“It’s got its rough moments. Like anything else you have to stay centered. I find it helpful to always keep the sound of a child’s laughter,” he thumped his hand on his chest, “right in here.”

She smiled at him over her drink, making it obvious that she wasn’t sure she believed him yet, but that this also didn’t matter hugely.

Atticus felt his phone vibrate, then took it out and glanced at it. His lips pursed and a flash of anger crossed his face, then he looked up. “I’m gay, by the way.”



Seth set an empty glass down on the bar. “Maker’s Mark,” he said, holding his fingers up to nearly the top of the glass, “Ginger Ale,” he added, moving his fingers up to cover the rest of the distance to the rim.

Atticus appeared next to him. “What was that?”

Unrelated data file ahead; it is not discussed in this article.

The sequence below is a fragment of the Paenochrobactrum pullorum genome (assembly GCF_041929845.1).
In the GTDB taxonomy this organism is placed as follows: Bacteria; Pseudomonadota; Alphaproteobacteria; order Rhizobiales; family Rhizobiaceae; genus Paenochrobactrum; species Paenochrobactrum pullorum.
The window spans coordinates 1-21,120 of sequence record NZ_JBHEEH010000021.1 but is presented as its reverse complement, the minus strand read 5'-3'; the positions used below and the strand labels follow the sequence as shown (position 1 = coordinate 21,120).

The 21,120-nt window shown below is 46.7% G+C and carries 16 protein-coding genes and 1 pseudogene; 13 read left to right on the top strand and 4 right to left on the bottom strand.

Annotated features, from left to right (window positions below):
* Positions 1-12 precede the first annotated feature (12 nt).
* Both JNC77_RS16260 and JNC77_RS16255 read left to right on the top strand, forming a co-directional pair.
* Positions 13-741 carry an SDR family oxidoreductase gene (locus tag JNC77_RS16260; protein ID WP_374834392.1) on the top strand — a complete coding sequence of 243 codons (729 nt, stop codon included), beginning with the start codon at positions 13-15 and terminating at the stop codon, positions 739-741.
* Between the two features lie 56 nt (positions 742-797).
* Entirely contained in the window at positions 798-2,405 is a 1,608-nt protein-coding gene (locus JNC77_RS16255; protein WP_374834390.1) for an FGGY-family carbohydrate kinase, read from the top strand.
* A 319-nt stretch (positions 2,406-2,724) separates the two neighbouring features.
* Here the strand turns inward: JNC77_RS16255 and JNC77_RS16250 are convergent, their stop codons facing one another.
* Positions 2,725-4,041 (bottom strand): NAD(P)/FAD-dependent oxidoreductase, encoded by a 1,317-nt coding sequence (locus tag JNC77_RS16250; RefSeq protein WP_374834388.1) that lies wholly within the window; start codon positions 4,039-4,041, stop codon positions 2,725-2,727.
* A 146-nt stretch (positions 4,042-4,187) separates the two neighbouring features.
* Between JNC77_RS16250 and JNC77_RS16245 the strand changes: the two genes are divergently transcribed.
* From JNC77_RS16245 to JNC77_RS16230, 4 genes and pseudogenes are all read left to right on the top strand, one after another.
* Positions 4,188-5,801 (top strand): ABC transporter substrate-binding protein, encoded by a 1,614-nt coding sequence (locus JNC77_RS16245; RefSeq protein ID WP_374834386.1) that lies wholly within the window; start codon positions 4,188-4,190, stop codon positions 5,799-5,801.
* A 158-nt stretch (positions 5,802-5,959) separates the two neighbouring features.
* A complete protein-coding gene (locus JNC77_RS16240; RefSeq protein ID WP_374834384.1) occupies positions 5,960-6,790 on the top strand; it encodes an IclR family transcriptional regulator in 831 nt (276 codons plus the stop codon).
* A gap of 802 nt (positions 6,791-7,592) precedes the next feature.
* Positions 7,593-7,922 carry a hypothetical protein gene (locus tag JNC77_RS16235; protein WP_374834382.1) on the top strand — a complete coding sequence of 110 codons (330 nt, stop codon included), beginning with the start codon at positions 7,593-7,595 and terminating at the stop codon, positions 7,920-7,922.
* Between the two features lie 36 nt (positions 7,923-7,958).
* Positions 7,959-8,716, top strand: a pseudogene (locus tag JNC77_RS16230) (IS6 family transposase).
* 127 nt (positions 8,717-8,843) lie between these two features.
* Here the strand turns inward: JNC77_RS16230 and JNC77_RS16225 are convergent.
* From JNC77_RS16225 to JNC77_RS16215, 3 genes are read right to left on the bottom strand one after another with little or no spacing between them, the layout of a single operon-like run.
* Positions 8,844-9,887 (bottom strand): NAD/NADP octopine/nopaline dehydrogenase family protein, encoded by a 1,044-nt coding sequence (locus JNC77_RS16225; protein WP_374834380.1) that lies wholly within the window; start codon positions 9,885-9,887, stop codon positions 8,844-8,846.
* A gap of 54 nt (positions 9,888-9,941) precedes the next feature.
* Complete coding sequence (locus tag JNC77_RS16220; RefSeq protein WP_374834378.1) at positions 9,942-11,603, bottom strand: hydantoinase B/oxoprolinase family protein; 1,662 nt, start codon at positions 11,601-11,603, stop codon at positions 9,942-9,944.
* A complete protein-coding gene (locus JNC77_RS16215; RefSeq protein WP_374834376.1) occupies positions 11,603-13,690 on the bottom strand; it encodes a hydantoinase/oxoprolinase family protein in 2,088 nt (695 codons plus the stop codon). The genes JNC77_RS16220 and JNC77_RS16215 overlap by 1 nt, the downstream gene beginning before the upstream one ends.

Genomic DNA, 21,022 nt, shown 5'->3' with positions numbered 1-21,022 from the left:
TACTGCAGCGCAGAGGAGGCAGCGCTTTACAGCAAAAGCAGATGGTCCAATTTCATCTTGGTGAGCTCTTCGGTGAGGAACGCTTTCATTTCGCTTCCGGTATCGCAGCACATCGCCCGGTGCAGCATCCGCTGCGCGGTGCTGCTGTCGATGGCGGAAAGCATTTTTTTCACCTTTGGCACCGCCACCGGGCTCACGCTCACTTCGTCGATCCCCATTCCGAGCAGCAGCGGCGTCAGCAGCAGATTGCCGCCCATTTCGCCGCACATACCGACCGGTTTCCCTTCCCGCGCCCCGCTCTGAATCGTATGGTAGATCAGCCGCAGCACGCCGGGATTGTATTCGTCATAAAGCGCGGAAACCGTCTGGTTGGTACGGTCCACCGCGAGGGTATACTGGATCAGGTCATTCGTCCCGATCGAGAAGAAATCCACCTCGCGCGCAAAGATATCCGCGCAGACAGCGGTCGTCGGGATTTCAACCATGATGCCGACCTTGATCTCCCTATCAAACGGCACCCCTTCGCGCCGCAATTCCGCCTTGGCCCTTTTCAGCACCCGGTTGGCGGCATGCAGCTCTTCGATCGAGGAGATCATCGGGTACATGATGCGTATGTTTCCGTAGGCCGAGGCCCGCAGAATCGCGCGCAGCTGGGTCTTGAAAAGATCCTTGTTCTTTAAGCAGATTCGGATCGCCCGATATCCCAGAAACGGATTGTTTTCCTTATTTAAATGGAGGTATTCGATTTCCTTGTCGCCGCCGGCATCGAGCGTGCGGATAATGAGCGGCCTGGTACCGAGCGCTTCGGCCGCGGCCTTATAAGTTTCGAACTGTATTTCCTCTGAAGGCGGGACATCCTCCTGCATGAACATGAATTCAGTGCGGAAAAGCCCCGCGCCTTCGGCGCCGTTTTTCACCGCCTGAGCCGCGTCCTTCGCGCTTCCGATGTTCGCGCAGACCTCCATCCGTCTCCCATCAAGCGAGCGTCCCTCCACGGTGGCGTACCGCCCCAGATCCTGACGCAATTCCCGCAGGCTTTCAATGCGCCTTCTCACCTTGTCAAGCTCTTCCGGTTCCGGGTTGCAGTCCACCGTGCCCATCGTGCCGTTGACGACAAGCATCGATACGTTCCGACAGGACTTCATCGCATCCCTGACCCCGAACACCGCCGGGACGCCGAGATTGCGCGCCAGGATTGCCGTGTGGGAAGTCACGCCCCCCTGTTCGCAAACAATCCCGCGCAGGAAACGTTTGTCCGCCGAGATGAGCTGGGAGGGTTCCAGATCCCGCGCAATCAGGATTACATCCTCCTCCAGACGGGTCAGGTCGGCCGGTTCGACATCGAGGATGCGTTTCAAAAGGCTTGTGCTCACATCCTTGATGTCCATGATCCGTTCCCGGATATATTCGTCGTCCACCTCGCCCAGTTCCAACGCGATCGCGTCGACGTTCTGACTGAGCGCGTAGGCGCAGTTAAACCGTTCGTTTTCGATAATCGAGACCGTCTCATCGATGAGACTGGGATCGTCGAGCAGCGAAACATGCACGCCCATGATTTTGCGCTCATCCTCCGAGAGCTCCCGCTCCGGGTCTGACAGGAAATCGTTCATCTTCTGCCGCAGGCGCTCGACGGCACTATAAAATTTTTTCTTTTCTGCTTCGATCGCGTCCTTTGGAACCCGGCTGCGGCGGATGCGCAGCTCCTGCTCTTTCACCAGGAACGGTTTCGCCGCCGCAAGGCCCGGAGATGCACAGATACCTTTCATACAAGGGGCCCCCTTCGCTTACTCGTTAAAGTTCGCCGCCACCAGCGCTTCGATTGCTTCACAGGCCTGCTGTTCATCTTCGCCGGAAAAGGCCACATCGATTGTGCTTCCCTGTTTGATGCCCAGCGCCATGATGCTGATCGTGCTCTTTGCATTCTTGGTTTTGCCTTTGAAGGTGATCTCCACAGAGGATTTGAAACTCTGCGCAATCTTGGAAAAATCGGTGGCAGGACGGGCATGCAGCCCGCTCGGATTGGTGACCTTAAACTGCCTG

Seth drummed his fingers on the bar, his face grimacing with effort. “Actually, bartender? Make that all Ginger Ale, please?”

“There we are,” Atticus said, slapping Seth on the back as he walked away.

The bartender set Seth’s drink down. Seth looked around, then leaned in. “Are you serving shots tonight?” he whispered.



“What was it like growing up in the mid-west?” Atticus asked a happy girl with an olive complexion.

“No, really? You have how many brothers?” Seth asked one of the bridesmaids.

“I can’t think of anything I take more seriously than music either,” Atticus said to a blond girl with big white teeth.

“Why, look,” Seth tried to say naturally to a girl whose name he couldn’t remember, “here’s my roommate Elliot. Elliot didn’t you once want to play chess professionally?”

“I’d never looked at it that way,” Atticus said, “I suppose we do all come from eggs.”

“I wouldn’t exactly classify dynamiter as a profession…more of a calling really,” Seth was saying.

“Yeah, I hate ABBA too,” Atticus was saying.

“I’d love more champagne.”

“You are so right.”

“I took intensive classes to lose my Moroccan accent; they insist that all members of the Royal family do so.”

“Geometry or algebra?”

“Didn’t I talk to you earlier?”

“I need to get some air, excuse me.”